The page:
28.10 Woman of Samaria (1859-1861)
William Henry Rinehart (American, 1825-1864)
Collection of The Walters Art Museum
William Walters commissioned The Woman of Samaria from William Henry Rinehart in 1859, which the artist completed in 1861. Rinehart primarily worked in a neoclassical style while being influenced by emerging trends of naturalism. For this work he sculpts the Samarian woman who, as told in the Gospel of St. John, gives Jesus a drink of water, and after speaking with him realizes that he is the Messiah. A second life-size marble of the same subject was commissioned by Governor Edward D. Morgan of New York, was completed in 1871. Interestedly, while researching this work, I came across the website of the Caldwell Gallery art dealers, where it appears this second commissioned sculpture is available for purchase.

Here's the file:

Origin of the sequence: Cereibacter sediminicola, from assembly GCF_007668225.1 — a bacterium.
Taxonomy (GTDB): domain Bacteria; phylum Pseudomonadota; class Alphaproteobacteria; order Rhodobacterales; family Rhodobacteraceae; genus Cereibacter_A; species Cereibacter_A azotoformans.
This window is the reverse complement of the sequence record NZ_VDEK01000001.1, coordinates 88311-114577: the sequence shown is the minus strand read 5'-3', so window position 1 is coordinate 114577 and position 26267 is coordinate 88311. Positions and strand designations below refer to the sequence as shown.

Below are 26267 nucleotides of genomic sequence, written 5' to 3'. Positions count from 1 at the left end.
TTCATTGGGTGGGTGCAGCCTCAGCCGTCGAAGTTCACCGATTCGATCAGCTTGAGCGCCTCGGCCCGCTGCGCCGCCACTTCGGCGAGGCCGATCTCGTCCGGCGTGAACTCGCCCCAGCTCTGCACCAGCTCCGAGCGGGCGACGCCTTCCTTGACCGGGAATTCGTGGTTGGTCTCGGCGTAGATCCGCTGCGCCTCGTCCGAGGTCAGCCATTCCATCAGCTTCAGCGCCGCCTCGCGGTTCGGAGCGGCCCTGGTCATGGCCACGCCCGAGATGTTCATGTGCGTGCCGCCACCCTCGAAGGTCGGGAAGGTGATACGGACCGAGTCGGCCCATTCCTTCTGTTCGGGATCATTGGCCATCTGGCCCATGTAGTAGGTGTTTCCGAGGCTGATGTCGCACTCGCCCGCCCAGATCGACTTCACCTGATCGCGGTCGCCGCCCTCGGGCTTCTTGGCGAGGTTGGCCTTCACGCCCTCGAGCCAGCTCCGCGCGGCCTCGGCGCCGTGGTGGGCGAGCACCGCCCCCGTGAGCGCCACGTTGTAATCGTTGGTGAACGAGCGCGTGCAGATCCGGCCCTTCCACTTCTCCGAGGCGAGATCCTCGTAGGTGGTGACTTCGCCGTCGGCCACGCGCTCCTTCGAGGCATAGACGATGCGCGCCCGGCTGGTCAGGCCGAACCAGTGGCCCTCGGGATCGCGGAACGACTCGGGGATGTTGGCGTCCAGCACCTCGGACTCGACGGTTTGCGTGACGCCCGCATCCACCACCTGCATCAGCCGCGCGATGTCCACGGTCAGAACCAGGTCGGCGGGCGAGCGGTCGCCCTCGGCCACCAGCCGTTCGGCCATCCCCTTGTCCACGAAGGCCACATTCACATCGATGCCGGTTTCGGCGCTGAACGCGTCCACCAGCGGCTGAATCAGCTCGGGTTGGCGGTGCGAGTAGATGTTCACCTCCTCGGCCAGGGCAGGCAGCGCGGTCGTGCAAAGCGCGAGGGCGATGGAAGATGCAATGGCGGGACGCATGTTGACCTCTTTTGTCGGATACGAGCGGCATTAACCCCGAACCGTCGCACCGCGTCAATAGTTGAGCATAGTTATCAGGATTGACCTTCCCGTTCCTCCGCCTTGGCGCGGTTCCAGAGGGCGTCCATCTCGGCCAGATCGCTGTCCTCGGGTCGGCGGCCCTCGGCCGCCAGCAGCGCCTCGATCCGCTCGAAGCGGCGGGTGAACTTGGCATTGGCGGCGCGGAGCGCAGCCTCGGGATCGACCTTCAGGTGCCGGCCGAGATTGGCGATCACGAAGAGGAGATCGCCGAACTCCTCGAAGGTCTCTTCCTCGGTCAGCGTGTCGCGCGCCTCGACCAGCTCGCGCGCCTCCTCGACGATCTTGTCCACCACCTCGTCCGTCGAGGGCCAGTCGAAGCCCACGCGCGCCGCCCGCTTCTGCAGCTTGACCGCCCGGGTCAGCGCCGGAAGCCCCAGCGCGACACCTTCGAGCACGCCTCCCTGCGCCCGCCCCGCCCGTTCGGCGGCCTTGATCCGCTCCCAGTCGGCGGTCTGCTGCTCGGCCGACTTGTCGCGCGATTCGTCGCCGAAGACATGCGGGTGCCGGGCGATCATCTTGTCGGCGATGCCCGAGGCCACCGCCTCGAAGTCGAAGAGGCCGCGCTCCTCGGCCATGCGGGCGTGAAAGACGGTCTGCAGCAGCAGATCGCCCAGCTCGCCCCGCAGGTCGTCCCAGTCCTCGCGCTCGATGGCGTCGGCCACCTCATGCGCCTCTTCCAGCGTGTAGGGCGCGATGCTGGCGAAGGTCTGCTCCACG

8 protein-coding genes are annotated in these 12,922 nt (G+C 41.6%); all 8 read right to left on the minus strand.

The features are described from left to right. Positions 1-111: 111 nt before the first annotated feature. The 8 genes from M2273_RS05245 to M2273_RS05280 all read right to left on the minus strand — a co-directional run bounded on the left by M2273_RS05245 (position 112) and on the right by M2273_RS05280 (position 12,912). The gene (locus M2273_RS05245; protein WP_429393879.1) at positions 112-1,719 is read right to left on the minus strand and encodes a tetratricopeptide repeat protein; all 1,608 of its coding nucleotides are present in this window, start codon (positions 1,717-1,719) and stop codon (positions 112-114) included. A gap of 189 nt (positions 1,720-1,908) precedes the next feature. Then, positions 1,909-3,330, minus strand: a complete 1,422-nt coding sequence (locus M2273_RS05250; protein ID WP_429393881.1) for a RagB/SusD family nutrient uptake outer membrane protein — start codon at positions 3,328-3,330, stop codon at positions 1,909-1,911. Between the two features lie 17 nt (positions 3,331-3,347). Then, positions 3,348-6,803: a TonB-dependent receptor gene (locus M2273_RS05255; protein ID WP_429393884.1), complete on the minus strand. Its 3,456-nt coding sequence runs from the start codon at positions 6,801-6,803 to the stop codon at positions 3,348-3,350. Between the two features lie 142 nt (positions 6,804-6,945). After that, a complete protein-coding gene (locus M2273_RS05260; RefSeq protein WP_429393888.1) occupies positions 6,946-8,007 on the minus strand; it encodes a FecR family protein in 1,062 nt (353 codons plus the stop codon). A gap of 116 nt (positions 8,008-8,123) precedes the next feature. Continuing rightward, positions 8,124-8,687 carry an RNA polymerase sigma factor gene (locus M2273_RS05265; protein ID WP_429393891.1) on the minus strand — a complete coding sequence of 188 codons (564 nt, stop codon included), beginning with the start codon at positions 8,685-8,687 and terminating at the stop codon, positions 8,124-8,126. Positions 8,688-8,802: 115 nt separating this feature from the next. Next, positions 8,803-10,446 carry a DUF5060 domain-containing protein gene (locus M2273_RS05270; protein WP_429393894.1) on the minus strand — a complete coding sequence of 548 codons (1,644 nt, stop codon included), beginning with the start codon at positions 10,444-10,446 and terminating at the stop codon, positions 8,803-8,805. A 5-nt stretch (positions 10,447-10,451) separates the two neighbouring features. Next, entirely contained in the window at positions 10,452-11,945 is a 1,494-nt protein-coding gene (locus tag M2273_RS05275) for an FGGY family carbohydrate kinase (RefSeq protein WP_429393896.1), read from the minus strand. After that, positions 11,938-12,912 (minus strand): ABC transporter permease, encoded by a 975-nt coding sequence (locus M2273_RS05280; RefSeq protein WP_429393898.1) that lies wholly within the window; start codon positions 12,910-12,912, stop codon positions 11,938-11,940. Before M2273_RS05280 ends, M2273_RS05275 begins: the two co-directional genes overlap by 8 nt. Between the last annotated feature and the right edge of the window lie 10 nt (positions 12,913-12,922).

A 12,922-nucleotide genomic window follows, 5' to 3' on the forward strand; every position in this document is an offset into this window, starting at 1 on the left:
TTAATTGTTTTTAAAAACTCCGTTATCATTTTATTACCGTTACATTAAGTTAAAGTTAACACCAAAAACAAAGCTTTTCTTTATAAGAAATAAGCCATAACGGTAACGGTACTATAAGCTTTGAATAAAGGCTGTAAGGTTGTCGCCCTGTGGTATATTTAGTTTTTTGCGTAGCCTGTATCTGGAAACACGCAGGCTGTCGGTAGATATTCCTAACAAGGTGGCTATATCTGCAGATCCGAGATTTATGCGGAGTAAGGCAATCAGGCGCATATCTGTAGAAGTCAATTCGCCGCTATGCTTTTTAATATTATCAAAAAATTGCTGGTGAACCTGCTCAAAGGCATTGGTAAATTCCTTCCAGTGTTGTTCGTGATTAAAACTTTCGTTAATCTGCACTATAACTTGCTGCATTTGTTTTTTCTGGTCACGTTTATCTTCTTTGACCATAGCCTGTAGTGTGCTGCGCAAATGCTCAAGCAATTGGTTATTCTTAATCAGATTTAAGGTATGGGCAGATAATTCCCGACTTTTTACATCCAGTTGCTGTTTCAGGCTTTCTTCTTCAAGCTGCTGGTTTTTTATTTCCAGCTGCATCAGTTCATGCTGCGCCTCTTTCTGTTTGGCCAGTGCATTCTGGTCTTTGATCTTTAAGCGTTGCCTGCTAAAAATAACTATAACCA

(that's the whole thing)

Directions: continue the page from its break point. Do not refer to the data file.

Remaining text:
To ready this life-size sculpture ready for exhibition From Rye to Raphael: The Walters Story, the surface needed to be cleaned of light to moderate surface dust and grime. This treatment protocol was designed by Ariel O’Connor and Meg Craft prior to my arrival at The Walters. I took the lead role in the treatment, carrying out Ariel and Meg’s protocol, while being assisted by Ariel and Terry Drayman-Weisser.
The sculpture was moved from her temporary storage space (and temporary conservation lab) to the 4th floor. Unfortunately during this operation her proper right hand was bumped and an old repair failed at the join line of her index finger. Once cleaning treatment was completed, and with one week until the opening gala, I reversed the previous repair, then repaired the finger - nothing to it!